History beckons for Ireland at Rugby World Cup after grand slam glory | Robert Kitson

Andy Farrell’s men are deservedly favourites for France while England must learn quickly from their disappointing Six Nations

The list of teams who have won a Six Nations grand slam and followed it up by hoisting the World Cup in the same calendar year can be counted, for now, on a solitary English finger. Even as Ireland’s players, coaches and supporters celebrated a famous achievement on Saturday night, though, they were already raising their eyes to the horizon and asking if something brighter might yet materialise.

Only Clive Woodward’s England have previously stood where Ireland do now: the official grandmasters of Europe and the planet’s No 1 team six months out from a World Cup. Woodward’s squad just about kept going long enough to hit double top in 2003 and the obvious next challenge for Andy Farrell’s Ireland is to do likewise.

There is no reason, in theory, why his squad cannot maintain their current momentum. Their age profile is good, with many of the players likely to be still around in 2027, never mind in France this autumn. As the past few weeks have revealed, there is also increasing depth in the event of injuries. Over 30 different Irish players took to the field at some stage in the Six Nations and, more often than not, their grand slam beers were earned the hard way.

Most striking of all, perhaps, was their defensive solidity. Ireland conceded just six tries in their five games, taking to a miserly 10 their combined tally in the last two Six Nations campaigns. Compare and contrast with England who conceded an unprecedented 18 tries this year alone. As England continue to lament Freddie Steward’s red card in Dublin, it is also worth mentioning that no Irish player received a card of any sort in the entire tournament.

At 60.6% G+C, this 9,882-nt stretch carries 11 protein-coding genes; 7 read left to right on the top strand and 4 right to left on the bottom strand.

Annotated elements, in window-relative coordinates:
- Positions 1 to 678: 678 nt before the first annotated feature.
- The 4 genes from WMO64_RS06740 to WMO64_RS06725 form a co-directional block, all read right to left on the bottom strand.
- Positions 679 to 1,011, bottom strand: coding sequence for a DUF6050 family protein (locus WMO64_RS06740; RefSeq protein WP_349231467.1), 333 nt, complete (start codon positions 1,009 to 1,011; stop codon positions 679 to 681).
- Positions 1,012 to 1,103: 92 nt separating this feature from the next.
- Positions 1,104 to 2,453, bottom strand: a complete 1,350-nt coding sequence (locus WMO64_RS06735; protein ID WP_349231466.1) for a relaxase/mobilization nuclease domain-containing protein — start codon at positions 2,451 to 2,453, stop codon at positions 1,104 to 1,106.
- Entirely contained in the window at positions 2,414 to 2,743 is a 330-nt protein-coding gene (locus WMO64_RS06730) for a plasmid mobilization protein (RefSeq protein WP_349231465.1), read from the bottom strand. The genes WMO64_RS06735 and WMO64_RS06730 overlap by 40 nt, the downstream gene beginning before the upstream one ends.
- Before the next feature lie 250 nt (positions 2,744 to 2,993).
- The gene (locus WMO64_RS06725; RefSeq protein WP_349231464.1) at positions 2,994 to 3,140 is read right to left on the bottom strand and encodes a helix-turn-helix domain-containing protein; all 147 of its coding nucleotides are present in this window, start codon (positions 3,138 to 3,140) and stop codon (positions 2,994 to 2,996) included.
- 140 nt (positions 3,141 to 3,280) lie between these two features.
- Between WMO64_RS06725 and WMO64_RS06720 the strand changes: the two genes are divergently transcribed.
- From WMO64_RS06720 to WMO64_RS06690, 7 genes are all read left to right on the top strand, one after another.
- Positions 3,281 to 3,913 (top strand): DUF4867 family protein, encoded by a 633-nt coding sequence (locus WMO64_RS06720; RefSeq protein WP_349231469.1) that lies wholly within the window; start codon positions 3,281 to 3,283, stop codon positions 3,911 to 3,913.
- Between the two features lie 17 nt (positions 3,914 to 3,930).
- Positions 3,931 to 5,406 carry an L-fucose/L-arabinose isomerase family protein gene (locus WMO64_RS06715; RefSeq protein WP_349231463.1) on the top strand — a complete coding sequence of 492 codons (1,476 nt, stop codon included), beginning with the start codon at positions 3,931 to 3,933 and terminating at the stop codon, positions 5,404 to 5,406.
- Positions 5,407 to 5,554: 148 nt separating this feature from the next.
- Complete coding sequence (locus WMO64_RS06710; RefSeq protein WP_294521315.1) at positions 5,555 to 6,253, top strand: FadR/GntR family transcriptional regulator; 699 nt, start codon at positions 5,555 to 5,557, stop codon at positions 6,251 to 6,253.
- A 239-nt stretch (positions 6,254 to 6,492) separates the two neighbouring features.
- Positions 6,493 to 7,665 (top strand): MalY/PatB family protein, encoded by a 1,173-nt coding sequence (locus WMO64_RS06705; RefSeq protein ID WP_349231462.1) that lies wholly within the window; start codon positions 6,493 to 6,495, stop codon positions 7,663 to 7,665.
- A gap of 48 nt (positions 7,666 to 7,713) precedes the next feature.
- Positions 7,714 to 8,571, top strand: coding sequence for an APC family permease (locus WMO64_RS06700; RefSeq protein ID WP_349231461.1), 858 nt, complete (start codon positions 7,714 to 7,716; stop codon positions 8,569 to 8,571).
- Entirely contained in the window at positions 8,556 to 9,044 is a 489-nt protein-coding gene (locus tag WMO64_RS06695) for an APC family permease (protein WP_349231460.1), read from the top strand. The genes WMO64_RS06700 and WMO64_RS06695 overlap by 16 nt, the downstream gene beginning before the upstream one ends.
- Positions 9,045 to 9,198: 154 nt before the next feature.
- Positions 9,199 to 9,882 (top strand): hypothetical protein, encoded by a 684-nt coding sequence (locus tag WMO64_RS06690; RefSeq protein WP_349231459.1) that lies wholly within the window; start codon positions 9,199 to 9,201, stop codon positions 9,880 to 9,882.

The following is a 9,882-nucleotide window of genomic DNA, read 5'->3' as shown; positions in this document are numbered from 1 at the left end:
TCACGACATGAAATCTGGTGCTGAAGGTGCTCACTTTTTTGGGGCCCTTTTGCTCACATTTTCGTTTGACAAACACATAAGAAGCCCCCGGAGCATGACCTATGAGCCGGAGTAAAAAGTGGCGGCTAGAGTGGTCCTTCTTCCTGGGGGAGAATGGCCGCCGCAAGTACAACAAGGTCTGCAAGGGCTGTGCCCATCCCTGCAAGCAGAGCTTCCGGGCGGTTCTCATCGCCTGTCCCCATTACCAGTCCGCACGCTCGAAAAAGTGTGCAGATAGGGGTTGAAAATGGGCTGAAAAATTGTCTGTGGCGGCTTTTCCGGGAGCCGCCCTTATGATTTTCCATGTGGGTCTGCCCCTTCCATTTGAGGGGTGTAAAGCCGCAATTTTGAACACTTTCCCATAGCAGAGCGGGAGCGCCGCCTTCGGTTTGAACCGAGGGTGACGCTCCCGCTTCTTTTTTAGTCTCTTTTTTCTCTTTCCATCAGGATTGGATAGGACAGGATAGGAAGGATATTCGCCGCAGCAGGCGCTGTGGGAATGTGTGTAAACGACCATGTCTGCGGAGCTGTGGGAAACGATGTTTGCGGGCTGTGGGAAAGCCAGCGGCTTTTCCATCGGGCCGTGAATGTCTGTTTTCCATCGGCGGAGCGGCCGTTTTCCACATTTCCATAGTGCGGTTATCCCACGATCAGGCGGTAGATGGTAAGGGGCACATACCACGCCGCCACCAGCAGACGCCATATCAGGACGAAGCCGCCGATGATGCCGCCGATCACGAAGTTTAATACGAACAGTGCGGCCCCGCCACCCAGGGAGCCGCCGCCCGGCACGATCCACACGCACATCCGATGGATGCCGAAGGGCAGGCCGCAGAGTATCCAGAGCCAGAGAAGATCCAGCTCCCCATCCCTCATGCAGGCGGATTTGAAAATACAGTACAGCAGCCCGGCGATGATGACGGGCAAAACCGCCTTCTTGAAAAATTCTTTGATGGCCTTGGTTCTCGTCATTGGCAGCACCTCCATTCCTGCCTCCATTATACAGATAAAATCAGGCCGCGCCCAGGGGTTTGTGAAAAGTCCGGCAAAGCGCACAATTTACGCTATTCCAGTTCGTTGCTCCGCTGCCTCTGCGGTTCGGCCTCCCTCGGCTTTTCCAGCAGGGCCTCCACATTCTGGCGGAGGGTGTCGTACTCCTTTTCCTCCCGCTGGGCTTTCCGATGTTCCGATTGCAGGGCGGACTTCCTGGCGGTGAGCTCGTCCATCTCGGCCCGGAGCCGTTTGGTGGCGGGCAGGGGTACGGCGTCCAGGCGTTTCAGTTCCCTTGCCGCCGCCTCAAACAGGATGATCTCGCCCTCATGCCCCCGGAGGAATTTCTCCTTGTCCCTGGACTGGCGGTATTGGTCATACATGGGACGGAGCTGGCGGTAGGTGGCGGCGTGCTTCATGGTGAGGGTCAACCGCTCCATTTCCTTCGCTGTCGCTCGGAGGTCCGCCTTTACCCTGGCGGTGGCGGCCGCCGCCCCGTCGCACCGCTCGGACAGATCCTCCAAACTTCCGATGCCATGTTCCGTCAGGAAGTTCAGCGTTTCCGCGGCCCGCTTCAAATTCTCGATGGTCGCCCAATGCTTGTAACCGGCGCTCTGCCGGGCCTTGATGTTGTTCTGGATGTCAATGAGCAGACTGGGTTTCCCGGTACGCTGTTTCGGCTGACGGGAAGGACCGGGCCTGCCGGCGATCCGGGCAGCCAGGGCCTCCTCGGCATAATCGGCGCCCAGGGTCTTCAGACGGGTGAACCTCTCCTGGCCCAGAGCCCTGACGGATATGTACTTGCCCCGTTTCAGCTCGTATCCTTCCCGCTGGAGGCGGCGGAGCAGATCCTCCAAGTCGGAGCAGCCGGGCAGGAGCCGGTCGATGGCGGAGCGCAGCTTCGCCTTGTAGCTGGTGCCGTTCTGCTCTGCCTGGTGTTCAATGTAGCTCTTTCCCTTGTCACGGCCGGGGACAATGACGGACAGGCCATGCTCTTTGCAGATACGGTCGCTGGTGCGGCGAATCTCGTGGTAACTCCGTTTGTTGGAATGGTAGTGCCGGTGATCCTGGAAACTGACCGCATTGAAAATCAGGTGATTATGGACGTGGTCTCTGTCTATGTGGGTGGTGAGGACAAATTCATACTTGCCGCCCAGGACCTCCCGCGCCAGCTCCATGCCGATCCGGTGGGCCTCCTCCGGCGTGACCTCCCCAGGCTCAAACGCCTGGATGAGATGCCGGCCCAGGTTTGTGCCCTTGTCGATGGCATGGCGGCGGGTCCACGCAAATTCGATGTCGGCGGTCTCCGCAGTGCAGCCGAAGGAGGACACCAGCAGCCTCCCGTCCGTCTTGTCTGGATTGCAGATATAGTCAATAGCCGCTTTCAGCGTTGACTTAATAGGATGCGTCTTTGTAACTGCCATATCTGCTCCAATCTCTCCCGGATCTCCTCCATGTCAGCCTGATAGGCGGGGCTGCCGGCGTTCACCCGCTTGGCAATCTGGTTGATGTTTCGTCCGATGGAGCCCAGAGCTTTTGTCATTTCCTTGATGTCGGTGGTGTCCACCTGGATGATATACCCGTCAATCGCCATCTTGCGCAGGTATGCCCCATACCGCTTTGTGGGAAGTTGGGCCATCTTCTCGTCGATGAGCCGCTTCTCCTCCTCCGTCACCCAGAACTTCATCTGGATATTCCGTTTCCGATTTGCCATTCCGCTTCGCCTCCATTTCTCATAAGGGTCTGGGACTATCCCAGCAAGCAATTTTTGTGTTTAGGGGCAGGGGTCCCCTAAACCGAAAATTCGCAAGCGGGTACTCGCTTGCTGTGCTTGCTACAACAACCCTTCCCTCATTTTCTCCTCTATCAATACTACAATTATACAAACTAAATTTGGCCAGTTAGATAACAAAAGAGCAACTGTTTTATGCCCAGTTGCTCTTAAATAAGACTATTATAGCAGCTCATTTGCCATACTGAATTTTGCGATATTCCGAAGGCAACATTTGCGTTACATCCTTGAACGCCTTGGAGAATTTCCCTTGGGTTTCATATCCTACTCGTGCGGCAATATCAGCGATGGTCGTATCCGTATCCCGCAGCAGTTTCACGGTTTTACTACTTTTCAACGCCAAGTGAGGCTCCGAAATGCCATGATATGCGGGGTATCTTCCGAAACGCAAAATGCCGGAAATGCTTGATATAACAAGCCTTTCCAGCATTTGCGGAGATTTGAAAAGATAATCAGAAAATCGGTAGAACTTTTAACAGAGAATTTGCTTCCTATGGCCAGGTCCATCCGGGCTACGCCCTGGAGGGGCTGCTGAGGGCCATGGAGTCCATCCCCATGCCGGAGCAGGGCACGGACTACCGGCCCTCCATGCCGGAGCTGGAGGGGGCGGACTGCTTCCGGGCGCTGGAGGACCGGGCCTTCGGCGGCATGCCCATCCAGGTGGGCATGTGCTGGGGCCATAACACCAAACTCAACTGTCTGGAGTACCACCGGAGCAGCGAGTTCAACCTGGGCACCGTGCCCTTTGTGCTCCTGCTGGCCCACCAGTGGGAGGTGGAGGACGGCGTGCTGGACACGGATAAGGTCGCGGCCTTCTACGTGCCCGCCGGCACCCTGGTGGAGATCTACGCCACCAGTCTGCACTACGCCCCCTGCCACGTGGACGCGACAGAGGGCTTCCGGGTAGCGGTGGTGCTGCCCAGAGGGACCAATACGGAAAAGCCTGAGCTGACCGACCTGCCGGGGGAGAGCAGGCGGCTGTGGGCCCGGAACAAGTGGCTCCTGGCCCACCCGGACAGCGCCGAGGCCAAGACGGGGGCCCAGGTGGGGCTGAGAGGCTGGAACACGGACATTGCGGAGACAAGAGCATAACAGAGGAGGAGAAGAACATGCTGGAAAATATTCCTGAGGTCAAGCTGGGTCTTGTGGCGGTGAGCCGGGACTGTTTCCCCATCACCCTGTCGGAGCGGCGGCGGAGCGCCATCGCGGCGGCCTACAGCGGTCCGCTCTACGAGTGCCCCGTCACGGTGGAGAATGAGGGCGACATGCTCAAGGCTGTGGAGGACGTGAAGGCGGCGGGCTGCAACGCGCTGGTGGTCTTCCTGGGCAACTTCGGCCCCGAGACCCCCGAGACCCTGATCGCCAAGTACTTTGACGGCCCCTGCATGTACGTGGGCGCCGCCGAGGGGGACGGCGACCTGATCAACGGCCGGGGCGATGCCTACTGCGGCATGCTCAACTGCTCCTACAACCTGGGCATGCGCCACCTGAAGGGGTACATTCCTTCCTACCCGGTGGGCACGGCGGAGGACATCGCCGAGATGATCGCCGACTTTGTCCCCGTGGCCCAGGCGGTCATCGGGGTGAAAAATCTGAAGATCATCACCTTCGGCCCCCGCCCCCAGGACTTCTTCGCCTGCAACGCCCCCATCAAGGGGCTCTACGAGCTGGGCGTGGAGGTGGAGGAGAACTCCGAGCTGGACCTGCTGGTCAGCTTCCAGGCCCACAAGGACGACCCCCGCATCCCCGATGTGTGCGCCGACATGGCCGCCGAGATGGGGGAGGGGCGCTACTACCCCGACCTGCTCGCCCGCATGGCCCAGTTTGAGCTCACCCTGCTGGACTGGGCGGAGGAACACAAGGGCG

Well organised, disciplined, forceful and savvy, it is no longer a case, either, of Ireland leaning on one or two key individuals. Even on Saturday, when nerves clearly entered the equation, they still kept calm and carried on. Considering Tadhg Beirne, Garry Ringrose, Iain Henderson and Ronan Kelleher, among others, were missing, talk of Ireland always underperforming at World Cups feels increasingly anachronistic.

Much, of course, can change in six months but the gap between the northern and southern hemisphere is shrinking to the point of invisibility. If anyone is going to upset the Irish it will probably be France, hosts of the World Cup when it kicks off on 8 September. France scored an average of 4.2 tries per game, a new personal best, in the most high-scoring Six Nations season on record and they likewise have not yet hit their absolute ceiling.

Antoine Dupont and Gregory Alldritt (left) will hope to inspire France to World Cup glory on home soil this autumn.
Antoine Dupont and Gregory Alldritt (left) will hope to inspire France to World Cup glory on home soil this autumn. Photograph: Jean Catuffe/Getty Images